Team:Toulouse/Project/binding

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         <p class="texte"> In order to be more effective in the fight against the pythopathogen, our optimized bacterium has to be anchored to the fungus. This module matches with the <B> binding ability </B> of SubtiTree. Thus, we designed a chimeric protein (<a href="http://parts.igem.org/Part:BBa_K1364005"target="_blank">BBa_K1364005</a>) to make <B> a bridge between the bacterial peptidoglycan and the fungal chitin </B>, which is the main component of the pathogen’s cell wall. According to the work of the Imperial College 2010 iGEM team, we used the CWB domain of the LytC protein (coding for a N-acetylmuramoyl-Lalanine amidase) to bind our chimeric protein to <I> Bacillus subtilis </I> cell wall. On the other side of our protein, we added the domain 4 of  GbpA from <I> Vibrio Cholerae </I>, which is known to recognize N-AcetylGlucosamine oligosaccharides called chitin.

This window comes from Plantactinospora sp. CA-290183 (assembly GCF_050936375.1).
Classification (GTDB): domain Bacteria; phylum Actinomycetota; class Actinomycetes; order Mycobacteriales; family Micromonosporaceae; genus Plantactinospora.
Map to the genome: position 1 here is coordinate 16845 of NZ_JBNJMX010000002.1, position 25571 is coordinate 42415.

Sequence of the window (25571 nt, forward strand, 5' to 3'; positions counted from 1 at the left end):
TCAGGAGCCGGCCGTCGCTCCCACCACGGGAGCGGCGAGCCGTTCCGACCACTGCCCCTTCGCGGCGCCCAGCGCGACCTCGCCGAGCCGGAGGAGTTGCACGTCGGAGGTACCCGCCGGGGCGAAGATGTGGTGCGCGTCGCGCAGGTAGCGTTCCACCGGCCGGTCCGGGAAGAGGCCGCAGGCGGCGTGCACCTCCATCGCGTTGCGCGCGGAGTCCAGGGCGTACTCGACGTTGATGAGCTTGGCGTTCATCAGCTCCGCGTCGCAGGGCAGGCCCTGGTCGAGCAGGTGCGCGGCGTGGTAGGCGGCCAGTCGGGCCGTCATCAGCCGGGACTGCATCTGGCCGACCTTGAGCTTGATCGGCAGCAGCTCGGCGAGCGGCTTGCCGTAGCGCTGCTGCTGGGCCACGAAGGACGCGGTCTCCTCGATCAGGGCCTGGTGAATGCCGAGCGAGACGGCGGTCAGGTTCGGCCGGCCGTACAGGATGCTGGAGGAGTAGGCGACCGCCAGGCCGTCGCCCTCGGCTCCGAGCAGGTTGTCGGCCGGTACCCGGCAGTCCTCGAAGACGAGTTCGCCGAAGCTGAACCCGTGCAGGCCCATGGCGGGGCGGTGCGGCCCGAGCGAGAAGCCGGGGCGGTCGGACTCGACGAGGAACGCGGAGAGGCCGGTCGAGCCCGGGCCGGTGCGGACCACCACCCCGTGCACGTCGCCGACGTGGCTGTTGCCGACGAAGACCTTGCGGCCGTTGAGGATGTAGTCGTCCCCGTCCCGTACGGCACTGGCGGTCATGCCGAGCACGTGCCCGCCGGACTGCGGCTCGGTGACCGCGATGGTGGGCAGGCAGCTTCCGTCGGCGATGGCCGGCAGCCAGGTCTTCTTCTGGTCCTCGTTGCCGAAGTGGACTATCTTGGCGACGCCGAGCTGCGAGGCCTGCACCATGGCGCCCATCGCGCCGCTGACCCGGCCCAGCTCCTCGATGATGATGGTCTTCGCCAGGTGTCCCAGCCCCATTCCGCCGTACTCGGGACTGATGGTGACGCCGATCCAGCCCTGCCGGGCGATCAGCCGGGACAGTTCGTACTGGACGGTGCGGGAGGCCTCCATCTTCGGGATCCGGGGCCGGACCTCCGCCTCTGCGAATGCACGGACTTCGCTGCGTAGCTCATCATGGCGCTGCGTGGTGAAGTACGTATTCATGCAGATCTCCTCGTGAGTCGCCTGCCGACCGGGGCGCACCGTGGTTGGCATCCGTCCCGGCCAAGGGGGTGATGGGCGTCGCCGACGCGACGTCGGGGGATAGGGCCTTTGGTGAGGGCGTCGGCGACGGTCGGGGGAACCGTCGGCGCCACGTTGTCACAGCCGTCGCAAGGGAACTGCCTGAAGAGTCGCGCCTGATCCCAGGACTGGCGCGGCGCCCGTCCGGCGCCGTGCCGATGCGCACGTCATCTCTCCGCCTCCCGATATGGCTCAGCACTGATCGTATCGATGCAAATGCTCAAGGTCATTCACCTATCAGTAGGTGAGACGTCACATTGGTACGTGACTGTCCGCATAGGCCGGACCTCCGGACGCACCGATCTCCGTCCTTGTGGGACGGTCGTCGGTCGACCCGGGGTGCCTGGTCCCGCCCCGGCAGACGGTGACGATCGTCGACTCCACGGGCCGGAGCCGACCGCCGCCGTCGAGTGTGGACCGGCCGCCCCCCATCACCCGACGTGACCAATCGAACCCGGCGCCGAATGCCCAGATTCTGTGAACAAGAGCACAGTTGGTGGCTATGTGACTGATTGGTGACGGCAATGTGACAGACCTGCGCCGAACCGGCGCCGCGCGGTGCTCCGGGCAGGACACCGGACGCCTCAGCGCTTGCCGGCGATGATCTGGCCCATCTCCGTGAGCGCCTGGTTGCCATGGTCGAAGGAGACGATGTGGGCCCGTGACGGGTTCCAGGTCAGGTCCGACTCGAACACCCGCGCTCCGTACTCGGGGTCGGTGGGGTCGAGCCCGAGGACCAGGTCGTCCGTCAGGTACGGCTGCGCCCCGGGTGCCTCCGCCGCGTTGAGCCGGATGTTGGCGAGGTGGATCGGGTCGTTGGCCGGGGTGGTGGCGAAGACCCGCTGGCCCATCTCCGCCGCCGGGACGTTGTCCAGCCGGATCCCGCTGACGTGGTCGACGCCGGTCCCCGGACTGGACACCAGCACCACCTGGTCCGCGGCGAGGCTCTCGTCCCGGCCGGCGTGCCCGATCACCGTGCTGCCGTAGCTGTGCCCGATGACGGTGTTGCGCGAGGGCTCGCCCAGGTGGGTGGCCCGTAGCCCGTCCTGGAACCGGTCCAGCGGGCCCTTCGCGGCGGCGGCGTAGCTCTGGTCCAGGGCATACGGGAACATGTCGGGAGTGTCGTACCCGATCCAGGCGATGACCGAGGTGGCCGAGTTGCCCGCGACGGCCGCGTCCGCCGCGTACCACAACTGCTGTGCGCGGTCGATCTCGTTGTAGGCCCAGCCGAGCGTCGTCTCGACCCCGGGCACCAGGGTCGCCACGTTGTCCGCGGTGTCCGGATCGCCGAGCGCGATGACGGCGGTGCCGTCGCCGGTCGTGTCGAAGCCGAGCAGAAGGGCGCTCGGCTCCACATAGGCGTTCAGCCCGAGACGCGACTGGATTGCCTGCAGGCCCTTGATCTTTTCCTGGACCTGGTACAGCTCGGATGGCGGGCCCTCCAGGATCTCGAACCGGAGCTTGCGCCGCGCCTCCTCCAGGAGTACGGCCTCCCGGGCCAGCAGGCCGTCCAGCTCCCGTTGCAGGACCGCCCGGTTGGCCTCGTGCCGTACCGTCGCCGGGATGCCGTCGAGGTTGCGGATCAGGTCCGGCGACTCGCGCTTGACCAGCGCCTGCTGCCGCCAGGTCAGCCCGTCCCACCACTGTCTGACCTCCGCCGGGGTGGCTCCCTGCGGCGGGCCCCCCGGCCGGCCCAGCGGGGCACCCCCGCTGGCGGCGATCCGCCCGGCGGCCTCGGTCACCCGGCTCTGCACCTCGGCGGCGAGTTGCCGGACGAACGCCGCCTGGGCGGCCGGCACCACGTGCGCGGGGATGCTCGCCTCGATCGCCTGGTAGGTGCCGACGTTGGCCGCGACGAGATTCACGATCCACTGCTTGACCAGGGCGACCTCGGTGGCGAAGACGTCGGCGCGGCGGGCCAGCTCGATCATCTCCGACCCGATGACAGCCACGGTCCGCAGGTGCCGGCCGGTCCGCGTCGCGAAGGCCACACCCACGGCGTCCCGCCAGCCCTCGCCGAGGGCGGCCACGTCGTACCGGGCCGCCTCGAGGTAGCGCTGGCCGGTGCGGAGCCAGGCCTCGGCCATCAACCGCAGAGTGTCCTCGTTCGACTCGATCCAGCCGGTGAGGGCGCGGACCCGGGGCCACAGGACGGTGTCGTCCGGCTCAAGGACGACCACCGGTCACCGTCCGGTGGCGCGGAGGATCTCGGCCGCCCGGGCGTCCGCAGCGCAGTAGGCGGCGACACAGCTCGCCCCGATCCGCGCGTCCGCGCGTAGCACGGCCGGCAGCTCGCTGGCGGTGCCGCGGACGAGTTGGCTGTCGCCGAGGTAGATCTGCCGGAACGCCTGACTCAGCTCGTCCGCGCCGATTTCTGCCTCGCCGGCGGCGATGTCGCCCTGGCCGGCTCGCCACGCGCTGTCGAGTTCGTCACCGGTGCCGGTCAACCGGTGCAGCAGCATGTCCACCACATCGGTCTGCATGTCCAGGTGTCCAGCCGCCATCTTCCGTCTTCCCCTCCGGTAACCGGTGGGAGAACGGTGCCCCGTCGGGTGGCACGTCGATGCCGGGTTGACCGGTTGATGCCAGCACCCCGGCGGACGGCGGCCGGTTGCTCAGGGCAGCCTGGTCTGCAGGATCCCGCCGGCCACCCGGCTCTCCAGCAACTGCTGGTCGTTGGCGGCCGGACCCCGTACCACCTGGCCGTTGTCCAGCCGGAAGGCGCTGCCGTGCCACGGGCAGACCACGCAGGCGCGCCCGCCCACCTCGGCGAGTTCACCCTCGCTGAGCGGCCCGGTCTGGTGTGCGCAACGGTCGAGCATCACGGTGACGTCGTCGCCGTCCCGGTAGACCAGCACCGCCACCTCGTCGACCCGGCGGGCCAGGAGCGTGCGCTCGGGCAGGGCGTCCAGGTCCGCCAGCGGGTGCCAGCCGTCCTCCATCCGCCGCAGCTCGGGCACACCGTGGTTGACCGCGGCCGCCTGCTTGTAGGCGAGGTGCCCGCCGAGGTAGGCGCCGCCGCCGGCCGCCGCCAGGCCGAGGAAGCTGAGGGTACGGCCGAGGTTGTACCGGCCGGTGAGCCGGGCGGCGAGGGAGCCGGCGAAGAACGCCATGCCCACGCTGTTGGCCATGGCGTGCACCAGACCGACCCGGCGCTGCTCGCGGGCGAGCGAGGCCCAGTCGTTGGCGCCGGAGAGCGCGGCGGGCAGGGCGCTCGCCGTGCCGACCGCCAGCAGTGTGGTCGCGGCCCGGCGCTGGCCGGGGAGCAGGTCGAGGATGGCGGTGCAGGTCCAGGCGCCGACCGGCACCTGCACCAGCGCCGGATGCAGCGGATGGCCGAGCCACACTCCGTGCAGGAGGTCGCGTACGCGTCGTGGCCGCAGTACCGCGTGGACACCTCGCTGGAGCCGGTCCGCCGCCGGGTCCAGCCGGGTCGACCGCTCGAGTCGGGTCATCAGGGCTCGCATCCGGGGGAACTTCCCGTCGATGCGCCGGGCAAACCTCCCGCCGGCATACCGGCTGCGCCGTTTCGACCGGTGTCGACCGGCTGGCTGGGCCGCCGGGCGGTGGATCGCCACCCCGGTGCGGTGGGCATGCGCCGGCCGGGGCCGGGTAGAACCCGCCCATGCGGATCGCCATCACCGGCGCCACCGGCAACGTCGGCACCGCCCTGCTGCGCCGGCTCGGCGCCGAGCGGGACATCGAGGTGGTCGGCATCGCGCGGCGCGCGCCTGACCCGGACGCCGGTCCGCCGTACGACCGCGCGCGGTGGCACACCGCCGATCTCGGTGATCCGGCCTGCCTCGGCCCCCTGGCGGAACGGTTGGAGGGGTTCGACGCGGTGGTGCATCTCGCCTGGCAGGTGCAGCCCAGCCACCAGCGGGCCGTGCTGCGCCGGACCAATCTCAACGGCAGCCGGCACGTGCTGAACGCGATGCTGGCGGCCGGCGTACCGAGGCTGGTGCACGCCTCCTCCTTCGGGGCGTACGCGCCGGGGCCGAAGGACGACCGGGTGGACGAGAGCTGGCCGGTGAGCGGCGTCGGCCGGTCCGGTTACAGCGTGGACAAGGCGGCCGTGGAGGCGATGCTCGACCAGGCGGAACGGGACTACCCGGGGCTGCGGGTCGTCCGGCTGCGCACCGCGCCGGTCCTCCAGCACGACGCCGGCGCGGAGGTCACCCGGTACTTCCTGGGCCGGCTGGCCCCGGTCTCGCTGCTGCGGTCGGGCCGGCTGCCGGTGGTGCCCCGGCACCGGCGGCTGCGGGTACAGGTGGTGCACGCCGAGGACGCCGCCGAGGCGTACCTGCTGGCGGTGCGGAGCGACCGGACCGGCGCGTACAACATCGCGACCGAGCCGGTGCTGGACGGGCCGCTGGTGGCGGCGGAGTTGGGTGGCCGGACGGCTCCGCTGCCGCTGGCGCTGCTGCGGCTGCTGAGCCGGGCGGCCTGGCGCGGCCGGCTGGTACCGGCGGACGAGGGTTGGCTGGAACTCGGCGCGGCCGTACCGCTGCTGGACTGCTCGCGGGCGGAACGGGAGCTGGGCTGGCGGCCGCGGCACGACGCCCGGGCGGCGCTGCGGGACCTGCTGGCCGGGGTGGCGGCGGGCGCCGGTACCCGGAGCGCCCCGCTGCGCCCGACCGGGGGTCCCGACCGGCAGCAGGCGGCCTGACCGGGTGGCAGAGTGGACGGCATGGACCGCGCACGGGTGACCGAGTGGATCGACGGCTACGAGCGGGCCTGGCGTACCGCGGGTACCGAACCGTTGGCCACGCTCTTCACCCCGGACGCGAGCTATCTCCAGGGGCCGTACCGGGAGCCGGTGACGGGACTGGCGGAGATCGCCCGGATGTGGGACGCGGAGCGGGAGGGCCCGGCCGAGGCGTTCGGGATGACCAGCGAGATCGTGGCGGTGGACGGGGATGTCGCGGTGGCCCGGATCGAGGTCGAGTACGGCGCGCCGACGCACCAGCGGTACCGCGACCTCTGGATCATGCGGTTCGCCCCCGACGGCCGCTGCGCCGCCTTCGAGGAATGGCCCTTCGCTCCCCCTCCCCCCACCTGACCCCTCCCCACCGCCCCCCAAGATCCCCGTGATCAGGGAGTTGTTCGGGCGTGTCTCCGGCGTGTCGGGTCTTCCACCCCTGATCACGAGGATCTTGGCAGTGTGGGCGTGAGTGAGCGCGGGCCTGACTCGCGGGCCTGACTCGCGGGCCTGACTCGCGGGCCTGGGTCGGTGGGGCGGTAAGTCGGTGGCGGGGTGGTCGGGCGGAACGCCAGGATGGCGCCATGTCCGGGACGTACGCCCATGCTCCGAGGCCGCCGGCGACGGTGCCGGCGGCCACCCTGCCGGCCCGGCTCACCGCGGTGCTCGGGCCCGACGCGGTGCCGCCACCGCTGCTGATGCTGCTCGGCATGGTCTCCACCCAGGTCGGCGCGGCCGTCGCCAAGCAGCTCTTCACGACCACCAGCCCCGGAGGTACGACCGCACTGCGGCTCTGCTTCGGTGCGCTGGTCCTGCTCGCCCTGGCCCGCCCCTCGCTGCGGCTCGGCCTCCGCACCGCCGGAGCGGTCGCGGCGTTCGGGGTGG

<p class="texte"> In order to be more effective in the fight against the pythopathogen, our optimized bacterium has to be anchored to the fungus. This module matches with the <B> binding ability </B> of SubtiTree. Thus, we designed a chimeric protein (<a href="http://parts.igem.org/Part:BBa_K1364005"target="_blank">BBa_K1364005</a>) to make <B> a bridge between the bacterial peptidoglycan and the fungal chitin </B>, which is the main component of the pathogen’s cell wall. According to the work of the Imperial College 2010 iGEM team, we used the CWB domain of the LytC protein (coding for a N-acetylmuramoyl-Lalanine amidase) to bind our chimeric protein to <I> Bacillus subtilis </I> cell wall. On the other side of our protein, we added the domain 4 of  GbpA from <I> Vibrio Cholerae </I>, which is known to recognize N-AcetylGlucosamine oligosaccharides called chitin.

Revision as of 16:03, 15 October 2014